Frank William Boreham 1871-1959

Frank William Boreham 1871-1959
A photo F W Boreham took of himself in 1911

Saturday, October 13, 2007

Boreham on Bridge Building

In his essay, ‘The Building of Bridges’, F W Boreham writes of the human instinct to desire a bridge to traverse the chasm of distance, time or spiritual void. He concludes his essay by illustrating the cost of this engineering feat:

In his Legend of the Eagles, George d'Espartes says that the most heroic piece of self-sacrifice known to history occurred in the building of a bridge exactly a century ago.

‘It was in the depth of winter, and the French Army, pressed on all sides by the Cossacks, had to cross a river. The enemy had destroyed all the bridges, and Napoleon was almost at his wits’ end. Suddenly came the order that a bridge of some sort must be thrown across the river, and the men nearest the water, of course, were the first to carry out the almost impossible task. Several were swept away by the furious tide. Others, after a few minutes, sank through cold and exhaustion; but more came, and the work proceeded as fast as possible.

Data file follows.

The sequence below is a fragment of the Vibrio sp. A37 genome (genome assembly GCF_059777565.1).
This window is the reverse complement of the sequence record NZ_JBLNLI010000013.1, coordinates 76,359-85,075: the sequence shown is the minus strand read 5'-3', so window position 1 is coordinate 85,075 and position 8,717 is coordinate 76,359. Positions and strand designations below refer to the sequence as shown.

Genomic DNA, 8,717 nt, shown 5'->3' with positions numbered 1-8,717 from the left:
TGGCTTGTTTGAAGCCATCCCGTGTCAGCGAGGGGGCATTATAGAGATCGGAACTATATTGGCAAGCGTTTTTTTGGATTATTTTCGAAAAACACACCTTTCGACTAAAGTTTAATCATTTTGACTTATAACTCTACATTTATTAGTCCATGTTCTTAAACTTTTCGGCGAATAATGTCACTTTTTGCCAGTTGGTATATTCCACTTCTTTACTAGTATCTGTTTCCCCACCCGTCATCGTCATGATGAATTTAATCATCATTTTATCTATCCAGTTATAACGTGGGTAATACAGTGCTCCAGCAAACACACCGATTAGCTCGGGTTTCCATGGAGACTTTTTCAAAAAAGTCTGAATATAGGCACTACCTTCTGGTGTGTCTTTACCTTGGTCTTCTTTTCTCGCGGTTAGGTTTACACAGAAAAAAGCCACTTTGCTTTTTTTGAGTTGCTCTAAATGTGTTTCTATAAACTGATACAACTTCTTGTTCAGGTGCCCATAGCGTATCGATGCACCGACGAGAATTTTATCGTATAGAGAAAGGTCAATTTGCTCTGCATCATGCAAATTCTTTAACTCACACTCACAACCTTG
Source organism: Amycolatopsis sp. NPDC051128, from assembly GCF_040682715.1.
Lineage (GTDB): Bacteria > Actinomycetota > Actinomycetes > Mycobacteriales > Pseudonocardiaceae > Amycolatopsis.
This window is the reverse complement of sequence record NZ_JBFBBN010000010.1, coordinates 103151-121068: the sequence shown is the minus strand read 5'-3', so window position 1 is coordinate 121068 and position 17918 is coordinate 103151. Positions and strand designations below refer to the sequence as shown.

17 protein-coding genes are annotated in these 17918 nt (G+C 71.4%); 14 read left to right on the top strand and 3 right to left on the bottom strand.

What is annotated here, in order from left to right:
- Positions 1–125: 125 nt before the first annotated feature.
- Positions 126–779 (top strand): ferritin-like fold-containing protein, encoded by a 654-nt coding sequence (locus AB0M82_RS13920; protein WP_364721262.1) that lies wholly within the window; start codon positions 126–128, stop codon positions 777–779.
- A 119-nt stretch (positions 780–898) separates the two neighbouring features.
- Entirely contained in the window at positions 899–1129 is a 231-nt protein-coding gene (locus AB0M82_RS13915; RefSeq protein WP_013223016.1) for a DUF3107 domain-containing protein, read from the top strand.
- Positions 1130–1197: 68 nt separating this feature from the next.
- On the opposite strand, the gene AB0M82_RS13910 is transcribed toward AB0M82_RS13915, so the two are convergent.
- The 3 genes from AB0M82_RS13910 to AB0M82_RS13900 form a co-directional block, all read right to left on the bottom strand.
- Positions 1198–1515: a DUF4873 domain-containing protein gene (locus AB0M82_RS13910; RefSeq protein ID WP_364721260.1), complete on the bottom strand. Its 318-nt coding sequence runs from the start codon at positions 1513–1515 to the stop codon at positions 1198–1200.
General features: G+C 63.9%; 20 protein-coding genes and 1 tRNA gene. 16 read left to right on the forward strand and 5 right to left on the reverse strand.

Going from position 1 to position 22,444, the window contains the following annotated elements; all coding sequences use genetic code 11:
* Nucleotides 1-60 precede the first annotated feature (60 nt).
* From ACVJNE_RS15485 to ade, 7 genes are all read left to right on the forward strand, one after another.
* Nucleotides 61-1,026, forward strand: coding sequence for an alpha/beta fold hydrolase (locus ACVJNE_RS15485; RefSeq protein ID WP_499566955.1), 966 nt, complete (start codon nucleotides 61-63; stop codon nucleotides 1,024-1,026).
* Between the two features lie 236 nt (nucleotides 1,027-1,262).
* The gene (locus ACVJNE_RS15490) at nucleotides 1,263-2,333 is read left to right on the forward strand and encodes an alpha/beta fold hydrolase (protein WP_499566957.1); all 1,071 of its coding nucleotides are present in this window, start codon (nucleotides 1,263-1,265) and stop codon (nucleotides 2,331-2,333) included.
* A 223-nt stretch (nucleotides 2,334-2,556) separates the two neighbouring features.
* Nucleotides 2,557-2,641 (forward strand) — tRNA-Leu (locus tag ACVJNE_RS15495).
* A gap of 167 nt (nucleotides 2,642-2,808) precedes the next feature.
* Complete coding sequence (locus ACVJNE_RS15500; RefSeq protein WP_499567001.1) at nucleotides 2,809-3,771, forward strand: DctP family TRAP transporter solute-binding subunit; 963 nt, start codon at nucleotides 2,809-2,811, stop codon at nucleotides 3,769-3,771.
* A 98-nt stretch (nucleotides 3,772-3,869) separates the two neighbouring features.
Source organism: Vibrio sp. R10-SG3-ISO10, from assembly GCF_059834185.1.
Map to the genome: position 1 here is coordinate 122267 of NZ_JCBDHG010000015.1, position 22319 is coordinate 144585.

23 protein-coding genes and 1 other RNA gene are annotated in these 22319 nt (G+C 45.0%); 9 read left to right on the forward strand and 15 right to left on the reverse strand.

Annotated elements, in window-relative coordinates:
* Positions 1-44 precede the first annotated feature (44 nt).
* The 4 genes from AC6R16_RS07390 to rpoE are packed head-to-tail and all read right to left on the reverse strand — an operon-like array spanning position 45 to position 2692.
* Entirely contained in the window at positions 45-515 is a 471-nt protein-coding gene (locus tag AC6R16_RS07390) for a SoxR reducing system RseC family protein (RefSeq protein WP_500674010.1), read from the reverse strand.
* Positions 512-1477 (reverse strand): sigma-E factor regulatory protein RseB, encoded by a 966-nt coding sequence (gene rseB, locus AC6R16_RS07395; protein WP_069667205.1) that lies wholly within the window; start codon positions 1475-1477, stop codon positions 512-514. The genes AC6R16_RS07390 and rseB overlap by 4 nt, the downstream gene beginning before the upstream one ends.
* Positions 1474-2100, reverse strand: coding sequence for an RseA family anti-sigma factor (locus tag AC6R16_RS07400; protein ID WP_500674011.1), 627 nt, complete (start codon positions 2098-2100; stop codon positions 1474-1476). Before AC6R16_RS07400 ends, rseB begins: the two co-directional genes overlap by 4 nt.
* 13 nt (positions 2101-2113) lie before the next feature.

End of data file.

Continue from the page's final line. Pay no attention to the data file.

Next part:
At last the bridge was completed, and the army reached the opposite bank in safety. Then followed a dramatic scene, one of the most horrible recorded in the annals of any nation. When the men who had built the bridge were called out of the water, not one moved. Clinging to the pillars, there they stood silent and motionless. It was soon found that they had been frozen to death, their arms rigidly fixed against the woodwork in the attitude of Caryatides—the Caryatid of death. Napoleon, who witnessed the awful scene, could not, in spite of his impassive temperament, restrain his tears.’

Many bridges have been built by sacrifice.

F W Boreham, ‘The Building of the Bridge’, Mountains in the Mist (London: Charles H Kelly, 1914), 117-118.

Image: A bridge collapse. In 1975 a ship crashed into the supports of this bridge that crosses the Derwent River in Hobart, Tasmania. The disaster claimed 12 lives. Note the two cars balancing precariously above the 110 foot drop.